If there is one thing the Mets have going for them it is the very exciting crop of young pitchers in their farm system. The Mets have made some highlights this week after Keith Law, of ESPN, ranked the organization’s farm system as sixth-best in baseball.
It seems that the strategy to stockpile as many promising young pitchers as they possibly can is paying off, and now some of the offensive players are getting more recognition.
The question is whether or not it is a smart move to build your farm system around pitching, and there are a number of reasons why one would question it.
Nothing excites Mets fans more than thinking about Noah Syndergaard, Rafael Montero, Jenrry Mejia, and Zack Wheeler joining Matt Harvey in the rotation in the coming years. But the truth is, as Matt Harvey has shown this year, your ace can be lost for an entire season in the blink of an eye. In fact, a study conducted during 2010 found that pitchers are 34% more likely to hit the disabled list than a position player, and pitchers also spend more time on the disabled list (62.4% of the time versus 37.6% for position players).
The old adage states that good pitching beats good hitting, but there should be an asterisk next to that statement. There should be an asterisk next to that statement because I don’t care how good your pitchers are, you can’t win a game if your offense doesn’t produce runs. Now depending on who you speak to, there are many different schools of thought on how to generate runs. However, the best formula for scoring runs is having good offensive players in your lineup.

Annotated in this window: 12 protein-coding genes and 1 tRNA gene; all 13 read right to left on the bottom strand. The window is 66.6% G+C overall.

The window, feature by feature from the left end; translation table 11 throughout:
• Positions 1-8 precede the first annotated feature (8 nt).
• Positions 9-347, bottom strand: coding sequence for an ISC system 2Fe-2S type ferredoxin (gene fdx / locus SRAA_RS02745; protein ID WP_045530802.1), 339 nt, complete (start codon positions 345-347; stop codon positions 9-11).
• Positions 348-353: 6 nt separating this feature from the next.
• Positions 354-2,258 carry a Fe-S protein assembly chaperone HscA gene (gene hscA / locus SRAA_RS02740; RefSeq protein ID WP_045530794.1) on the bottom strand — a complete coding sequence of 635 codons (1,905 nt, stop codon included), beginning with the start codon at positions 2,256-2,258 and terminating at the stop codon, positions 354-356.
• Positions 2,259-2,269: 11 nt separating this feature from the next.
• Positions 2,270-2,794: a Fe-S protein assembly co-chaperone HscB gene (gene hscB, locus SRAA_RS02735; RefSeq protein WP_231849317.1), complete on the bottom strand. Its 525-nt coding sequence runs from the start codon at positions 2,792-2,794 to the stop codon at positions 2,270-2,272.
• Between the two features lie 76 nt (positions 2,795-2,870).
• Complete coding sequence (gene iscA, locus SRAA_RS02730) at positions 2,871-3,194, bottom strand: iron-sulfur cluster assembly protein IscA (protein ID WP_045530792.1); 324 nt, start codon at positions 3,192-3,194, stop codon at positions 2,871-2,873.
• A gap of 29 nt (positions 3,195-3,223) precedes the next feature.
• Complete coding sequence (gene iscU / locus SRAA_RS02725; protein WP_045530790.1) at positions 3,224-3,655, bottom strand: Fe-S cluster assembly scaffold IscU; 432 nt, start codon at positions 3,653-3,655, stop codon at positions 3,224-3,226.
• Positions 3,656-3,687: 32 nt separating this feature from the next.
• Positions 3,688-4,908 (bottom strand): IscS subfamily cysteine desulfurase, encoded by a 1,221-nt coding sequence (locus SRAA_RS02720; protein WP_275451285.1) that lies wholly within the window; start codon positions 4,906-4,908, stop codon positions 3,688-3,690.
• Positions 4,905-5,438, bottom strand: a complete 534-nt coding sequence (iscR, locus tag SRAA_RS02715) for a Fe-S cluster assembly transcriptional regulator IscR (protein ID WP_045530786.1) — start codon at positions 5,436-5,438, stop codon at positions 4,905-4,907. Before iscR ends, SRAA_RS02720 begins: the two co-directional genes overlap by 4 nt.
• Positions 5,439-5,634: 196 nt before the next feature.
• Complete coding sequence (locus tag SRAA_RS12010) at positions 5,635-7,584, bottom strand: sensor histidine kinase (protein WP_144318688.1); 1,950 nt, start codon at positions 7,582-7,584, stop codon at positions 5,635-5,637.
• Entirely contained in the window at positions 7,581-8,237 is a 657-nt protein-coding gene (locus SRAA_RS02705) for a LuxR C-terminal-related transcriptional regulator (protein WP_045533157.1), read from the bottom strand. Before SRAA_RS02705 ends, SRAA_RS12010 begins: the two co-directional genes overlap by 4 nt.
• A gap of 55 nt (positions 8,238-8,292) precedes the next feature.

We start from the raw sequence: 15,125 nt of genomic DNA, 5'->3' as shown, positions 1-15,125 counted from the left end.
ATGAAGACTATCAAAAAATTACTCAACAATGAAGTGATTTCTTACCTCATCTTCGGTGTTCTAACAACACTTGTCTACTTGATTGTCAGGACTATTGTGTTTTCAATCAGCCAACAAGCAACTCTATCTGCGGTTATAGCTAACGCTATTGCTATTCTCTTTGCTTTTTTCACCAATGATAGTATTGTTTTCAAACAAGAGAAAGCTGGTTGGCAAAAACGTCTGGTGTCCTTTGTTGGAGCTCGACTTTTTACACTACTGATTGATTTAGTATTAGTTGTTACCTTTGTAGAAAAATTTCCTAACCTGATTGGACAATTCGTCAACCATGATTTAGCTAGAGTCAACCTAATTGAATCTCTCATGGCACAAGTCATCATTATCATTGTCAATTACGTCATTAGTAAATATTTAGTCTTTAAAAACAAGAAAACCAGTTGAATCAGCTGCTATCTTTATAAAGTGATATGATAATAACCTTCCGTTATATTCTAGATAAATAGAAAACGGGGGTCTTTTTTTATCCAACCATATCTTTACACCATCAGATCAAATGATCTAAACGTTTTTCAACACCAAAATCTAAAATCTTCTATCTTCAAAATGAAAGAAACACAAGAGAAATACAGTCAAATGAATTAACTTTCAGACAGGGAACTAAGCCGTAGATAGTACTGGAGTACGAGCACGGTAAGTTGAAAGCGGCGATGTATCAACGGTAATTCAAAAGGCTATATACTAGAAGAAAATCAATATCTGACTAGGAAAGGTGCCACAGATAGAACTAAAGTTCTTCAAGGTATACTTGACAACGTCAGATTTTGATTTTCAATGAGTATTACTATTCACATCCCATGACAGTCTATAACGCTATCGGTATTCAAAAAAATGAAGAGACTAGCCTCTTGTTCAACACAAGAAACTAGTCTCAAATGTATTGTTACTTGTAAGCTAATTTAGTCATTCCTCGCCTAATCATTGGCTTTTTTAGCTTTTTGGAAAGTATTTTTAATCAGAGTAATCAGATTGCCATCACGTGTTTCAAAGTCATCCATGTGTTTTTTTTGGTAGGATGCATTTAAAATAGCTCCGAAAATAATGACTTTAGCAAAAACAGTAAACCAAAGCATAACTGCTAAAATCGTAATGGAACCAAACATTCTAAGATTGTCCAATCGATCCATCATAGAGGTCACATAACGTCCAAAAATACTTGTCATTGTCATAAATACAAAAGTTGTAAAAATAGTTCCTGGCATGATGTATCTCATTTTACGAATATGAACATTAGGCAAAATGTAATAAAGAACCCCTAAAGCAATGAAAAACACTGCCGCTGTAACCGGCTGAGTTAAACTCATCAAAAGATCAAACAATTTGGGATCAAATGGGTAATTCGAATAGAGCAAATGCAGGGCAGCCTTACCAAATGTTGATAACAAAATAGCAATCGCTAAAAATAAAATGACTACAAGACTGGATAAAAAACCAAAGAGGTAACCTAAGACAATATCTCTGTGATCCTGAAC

Hitters are more predictable over time. Hitters tend to produce pretty consistently until they start getting up into their early 30s. Pitchers, on the other hand, are a lot more difficult to predict. R.A. Dickey, although a knuckle baller, is a prime example of that unpredictability. That is because much of a pitcher’s success can be determined by many more outside factors than a hitter’s can—like the defense of their teammates.
Is it cost effective to develop as much young pitching as possible?
When looking at the average salaries of position players taken from the Associated Press in 2010 (shown below), you would think not. By not developing offensive players, you are forced to go shopping in the free agent market, and susceptible to some of the costs displayed in the graphic. From looking at this chart, I could sign two pitchers for the cost of signing one first baseman (on average)—so why wouldn’t I opt to develop my own offensive talent and instead add pitchers in free agency?
There was an article on MMO awhile back regarding Theo Epstein and how he is always trying to get one step ahead and trying to stay ahead of the curve (no pun intended). I had the opportunity to cover the Chicago Cubs last year as a Featured Columnist for Bleacher Report, and the truth is, the Cubs farm system is the total opposite of the Mets.